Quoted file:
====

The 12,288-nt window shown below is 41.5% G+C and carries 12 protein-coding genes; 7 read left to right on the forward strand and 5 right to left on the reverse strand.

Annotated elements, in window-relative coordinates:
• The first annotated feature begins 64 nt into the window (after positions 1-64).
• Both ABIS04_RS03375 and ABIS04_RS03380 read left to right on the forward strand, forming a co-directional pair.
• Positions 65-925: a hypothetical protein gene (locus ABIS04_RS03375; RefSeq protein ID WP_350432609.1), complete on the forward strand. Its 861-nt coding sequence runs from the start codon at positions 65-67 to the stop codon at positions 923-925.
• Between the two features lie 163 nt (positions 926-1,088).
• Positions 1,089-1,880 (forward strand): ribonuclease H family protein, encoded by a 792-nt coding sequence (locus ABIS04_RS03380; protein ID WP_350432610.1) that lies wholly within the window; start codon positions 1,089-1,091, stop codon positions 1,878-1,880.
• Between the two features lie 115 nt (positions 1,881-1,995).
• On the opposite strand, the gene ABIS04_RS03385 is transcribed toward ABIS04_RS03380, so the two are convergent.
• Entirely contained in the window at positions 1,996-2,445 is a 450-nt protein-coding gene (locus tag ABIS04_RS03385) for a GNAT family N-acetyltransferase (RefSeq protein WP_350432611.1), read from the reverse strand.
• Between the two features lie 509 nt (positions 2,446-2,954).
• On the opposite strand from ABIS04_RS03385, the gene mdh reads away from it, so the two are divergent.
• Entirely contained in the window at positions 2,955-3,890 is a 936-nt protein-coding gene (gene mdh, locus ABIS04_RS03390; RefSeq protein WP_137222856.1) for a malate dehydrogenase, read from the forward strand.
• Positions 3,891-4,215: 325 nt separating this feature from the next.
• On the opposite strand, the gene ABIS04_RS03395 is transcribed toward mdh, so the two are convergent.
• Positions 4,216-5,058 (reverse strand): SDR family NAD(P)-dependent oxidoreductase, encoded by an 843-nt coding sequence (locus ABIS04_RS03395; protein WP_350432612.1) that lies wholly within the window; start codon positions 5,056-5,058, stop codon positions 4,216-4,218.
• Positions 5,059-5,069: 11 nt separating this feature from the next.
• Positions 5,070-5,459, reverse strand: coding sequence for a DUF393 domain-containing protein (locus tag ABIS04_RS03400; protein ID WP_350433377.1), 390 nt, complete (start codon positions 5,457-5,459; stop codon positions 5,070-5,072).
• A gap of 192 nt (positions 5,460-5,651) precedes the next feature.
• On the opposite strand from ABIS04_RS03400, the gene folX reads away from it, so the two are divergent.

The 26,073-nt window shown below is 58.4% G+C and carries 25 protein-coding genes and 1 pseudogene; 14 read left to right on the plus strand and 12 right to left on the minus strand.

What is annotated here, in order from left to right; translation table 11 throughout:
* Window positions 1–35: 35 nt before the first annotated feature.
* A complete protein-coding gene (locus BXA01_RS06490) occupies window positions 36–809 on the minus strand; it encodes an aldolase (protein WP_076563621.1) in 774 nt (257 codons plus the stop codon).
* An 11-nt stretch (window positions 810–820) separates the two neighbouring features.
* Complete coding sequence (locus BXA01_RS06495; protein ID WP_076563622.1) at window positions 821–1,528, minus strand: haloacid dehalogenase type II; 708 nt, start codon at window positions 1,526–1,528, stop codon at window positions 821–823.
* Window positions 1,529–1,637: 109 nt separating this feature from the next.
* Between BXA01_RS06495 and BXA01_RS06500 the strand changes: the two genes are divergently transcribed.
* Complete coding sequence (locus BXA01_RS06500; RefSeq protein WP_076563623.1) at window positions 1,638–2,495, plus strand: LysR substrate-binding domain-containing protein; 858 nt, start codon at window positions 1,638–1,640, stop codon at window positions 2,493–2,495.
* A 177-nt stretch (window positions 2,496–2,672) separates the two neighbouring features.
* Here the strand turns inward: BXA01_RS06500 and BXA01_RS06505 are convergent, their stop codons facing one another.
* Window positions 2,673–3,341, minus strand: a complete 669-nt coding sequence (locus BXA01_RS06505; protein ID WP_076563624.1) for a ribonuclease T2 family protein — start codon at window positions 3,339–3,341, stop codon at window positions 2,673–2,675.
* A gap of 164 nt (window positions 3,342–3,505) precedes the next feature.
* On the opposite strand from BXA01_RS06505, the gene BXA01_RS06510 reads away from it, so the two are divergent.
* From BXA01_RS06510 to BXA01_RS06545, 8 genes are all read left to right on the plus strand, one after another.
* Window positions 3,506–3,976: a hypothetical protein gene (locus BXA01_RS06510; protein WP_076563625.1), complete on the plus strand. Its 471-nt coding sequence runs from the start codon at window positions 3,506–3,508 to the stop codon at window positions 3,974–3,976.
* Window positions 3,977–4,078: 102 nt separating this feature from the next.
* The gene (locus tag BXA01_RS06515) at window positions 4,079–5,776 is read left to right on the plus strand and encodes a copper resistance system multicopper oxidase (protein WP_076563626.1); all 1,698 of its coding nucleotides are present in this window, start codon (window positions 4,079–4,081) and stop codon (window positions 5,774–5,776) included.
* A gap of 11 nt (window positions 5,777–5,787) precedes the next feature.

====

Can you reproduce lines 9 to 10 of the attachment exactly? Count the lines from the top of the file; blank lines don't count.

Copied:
• On the opposite strand, the gene ABIS04_RS03385 is transcribed toward ABIS04_RS03380, so the two are convergent.
• Entirely contained in the window at positions 1,996-2,445 is a 450-nt protein-coding gene (locus tag ABIS04_RS03385) for a GNAT family N-acetyltransferase (RefSeq protein WP_350432611.1), read from the reverse strand.